We’re continuing our healthy eating and reading series with this month focusing on fruits. Because fruits are juicy and sweet, fruits are often a favorite food among young children. Fruits are good for children because they contain vitamins, minerals, and phytonutrients that are good for growing bodies.
Most 2-3 year olds should eat 1 cup of fruit each day and most 4-8 year olds should eat 1 to 1 ½ cups of fruit each day. Fruits can be fresh, frozen, dried, canned or juice. Because juice is a concentrated source of calories and does not contain fiber, children should limit juice to 4-6 ounces (½ to ¾ cup). Visit Choose MyPlate for more information on the fruit food group.
There are many children’s books about apples; let’s look at some books on other fruits:
Handa’s Surprise by Eileen Brown is about a girl from Kenya, Handa, who puts seven delicious fruits in a basket, balances it on her head, and starts out for her friend’s village. She plans to surprise her friend and wonders which fruit she will like best. But along the way, without Handa knowing it, animals quietly take the fruit piece by piece from her basket. This book introduces children to less common fruits such as guava, passion fruit, mango and avocado. Enhance this story by having children make a fruit salad using the fruits from the book. Look for more lesson plan ideas for this book from the Kansas Extension Book in a Bag series.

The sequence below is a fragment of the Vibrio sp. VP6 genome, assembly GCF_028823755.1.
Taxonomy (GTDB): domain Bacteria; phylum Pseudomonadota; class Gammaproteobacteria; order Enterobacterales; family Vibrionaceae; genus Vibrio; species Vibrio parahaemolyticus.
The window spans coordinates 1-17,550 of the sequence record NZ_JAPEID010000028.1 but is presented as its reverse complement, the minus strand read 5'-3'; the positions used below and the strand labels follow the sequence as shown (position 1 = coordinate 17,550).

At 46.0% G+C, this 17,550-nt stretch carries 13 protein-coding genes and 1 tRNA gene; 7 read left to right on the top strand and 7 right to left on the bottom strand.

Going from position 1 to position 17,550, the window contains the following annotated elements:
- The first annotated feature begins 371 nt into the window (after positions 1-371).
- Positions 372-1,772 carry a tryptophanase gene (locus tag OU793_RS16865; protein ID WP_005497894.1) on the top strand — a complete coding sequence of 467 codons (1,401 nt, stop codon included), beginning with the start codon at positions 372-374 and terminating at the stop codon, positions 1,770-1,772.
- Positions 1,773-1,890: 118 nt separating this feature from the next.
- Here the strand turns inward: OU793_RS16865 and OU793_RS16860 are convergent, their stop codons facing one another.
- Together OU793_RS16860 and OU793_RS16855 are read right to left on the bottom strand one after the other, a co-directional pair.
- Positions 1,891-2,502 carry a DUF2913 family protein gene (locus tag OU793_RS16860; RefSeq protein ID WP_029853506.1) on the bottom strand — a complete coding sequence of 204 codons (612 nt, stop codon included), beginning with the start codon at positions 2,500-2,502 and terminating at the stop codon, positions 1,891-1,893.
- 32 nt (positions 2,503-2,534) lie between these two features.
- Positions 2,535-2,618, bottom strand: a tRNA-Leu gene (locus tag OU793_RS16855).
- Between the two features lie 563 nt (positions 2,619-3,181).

Fruit Flies’ Picnic by Kathleen Stefancin is about five sweet (and cute) fruit flies who are having a picnic. Each fly brings a fruit of a different color to the picnic and tells why that color fruit is important for the body. The flies then list other fruits of each color. This book is a great way to combine learning colors with fruit. For older children, the focus can be placed on the benefits of eating fruits of different colors. You can download coloring sheets from the book’s website.
Because fruits are so colorful, there are a lot of non-fiction children’s books on fruit. Check your local library to see what books are available. Reading books with real photos of fruits provides the opportunity to talk to children about the color and shapes of fruit, where fruit is grown and what fruits the children like to eat.
Happy reading and happy fruit eating!
Mary Schroeder works for the University of Minnesota Extension which helps
to connect community needs with University of Minnesota resources. Specifically
the Health and Nutrition programs and resources focus on disease & obesity
prevention, healthy school environments, and continuing education for community
professionals. You can link to the Extension Health and Nutrition website at: